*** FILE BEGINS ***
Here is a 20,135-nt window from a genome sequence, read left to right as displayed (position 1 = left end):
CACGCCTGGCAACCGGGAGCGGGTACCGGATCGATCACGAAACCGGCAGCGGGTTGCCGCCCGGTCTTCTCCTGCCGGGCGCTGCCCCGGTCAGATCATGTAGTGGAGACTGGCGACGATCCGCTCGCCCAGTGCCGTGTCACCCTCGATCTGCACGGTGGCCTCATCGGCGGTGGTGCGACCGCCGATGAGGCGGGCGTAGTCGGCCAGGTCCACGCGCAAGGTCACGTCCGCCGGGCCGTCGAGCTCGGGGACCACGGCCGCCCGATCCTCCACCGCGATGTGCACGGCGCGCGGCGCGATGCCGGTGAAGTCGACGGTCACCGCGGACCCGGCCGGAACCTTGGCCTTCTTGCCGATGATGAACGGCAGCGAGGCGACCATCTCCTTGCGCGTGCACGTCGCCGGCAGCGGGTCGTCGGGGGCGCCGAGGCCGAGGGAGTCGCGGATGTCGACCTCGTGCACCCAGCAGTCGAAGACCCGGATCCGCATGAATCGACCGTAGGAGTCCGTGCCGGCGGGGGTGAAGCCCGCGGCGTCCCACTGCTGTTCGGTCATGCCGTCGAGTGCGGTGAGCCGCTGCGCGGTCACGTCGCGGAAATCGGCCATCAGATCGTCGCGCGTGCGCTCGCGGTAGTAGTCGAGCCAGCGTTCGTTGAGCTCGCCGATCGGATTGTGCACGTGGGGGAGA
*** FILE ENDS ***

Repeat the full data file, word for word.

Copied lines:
Here is a 20,135-nt window from a genome sequence, read left to right as displayed (position 1 = left end):
CACGCCTGGCAACCGGGAGCGGGTACCGGATCGATCACGAAACCGGCAGCGGGTTGCCGCCCGGTCTTCTCCTGCCGGGCGCTGCCCCGGTCAGATCATGTAGTGGAGACTGGCGACGATCCGCTCGCCCAGTGCCGTGTCACCCTCGATCTGCACGGTGGCCTCATCGGCGGTGGTGCGACCGCCGATGAGGCGGGCGTAGTCGGCCAGGTCCACGCGCAAGGTCACGTCCGCCGGGCCGTCGAGCTCGGGGACCACGGCCGCCCGATCCTCCACCGCGATGTGCACGGCGCGCGGCGCGATGCCGGTGAAGTCGACGGTCACCGCGGACCCGGCCGGAACCTTGGCCTTCTTGCCGATGATGAACGGCAGCGAGGCGACCATCTCCTTGCGCGTGCACGTCGCCGGCAGCGGGTCGTCGGGGGCGCCGAGGCCGAGGGAGTCGCGGATGTCGACCTCGTGCACCCAGCAGTCGAAGACCCGGATCCGCATGAATCGACCGTAGGAGTCCGTGCCGGCGGGGGTGAAGCCCGCGGCGTCCCACTGCTGTTCGGTCATGCCGTCGAGTGCGGTGAGCCGCTGCGCGGTCACGTCGCGGAAATCGGCCATCAGATCGTCGCGCGTGCGCTCGCGGTAGTAGTCGAGCCAGCGTTCGTTGAGCTCGCCGATCGGATTGTGCACGTGGGGGAGA